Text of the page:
Nottingham will be the key speakers at a United Nations-led event on ending Female Genital Mutilation (FGM), as the UK’s first city to take a zero-tolerance policy.

After becoming the first city in the UK to take the stance in September 2016, Nottingham has been internationally recognised as a leading figure in the fight to ending FGM for girls and young women around the world.

The invite to the celebration, taking place on Monday 27 March, brings together vital support foundations, countries from across the world and the United Nations itself to discuss the issues surrounding FGM and how measures can be taken to stop young women becoming victims.

Councillor Jackie Morris, The Sheriff of Nottingham, and Valentine Nkoyo, Director of Alfreton Road-based group Mojatu Foundation, have received will be leading the presentations at the event. Both invitees have been asked to present in front of an international audience in order to showcase how Nottingham is leading the UK’s battle on FGM.

Valentine said: “Receiving an invite to the event in Vienna is great news for our fight against FGM. Not only does it provide our organisation with an international platform to explain and help others in their fight against FGM, but the invite is also international recognition for the vital work we do here in Nottingham.

“I am grateful for the support from Nottingham City Council, the Office of the Nottinghamshire Police and Crime Commissioner for continued support and all our other funders and partners. The Women Federation for World Peace UK and Vienna have been instrumental in getting us such a platform and we are grateful for this support.”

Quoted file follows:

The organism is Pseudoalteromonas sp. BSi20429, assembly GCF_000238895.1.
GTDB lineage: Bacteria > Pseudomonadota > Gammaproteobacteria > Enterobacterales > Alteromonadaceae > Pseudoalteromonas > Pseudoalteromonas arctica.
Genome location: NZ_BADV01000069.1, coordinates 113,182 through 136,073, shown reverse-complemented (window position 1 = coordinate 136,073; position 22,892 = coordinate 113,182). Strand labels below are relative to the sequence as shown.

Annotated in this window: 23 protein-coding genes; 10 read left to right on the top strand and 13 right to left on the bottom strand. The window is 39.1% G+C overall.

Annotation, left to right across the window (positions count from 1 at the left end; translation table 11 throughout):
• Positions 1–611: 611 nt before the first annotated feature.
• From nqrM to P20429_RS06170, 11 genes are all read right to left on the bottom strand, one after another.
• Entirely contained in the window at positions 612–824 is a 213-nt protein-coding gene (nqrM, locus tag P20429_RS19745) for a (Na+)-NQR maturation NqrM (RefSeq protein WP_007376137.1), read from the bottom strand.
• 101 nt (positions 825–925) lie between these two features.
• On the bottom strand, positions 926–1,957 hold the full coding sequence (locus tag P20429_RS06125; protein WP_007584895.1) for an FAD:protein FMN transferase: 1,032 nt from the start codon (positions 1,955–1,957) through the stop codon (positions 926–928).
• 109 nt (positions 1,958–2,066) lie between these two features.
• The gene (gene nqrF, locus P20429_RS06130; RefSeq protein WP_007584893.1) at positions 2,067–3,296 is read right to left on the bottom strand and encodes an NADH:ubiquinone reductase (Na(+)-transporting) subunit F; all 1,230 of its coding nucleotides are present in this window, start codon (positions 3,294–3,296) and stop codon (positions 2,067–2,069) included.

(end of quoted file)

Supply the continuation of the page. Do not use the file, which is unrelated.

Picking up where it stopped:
Valentine added: “FGM is a major issue around the world and so for the United Nations and the Women Federation for World Peace to be supporting the fight against it will help provide support for many young women.”

FGM represents a risk to physical health, mental health and quality of life for young women across the whole of the United Kingdom and throughout the world. It is believed over 60,000 people are at risk of abuse in this country alone.

In October 2016, as part of Nottingham in Parliament Day at Westminster, the Mojatu Foundation hosted an event to discuss how organisations and charities can get involved with the stand against the practice. Valentine explained how those in the UK and across the world could use Nottingham as a model in how to tackle FGM.

Some of the ways Nottingham is actively fighting FGM include a survivor based support group, the Nottingham Community FGM Steering Group. It was formed in 2014 and now has over 80 members from more than 25 countries. Members include survivors, religious leaders and young people in the Nottingham community.

The city is also providing resources and training to bring teaching to schools and the community to create awareness in the local area as well as figures within the Council.

Speaking about the invite, Councillor Jackie Morris said: “As an Ambassador for Nottingham and the initiator of the motion to the City Council to declare ourselves the first city in the UK to be a zero tolerance city for FGM, this invite is fantastic news. The recognition from the UN spurs me on to encourage other cities to do the same, enabling the UK to become a zero tolerance nation.

“As the leading city in the UK, it is going to be a valuable opportunity for Nottingham to guide other cities around the world in the battle against FGM. We are extremely proud of the ways we are tackling FGM in Nottingham and the UK, so to attend this event alongside the Mojatu Foundation will help us continue this important work.”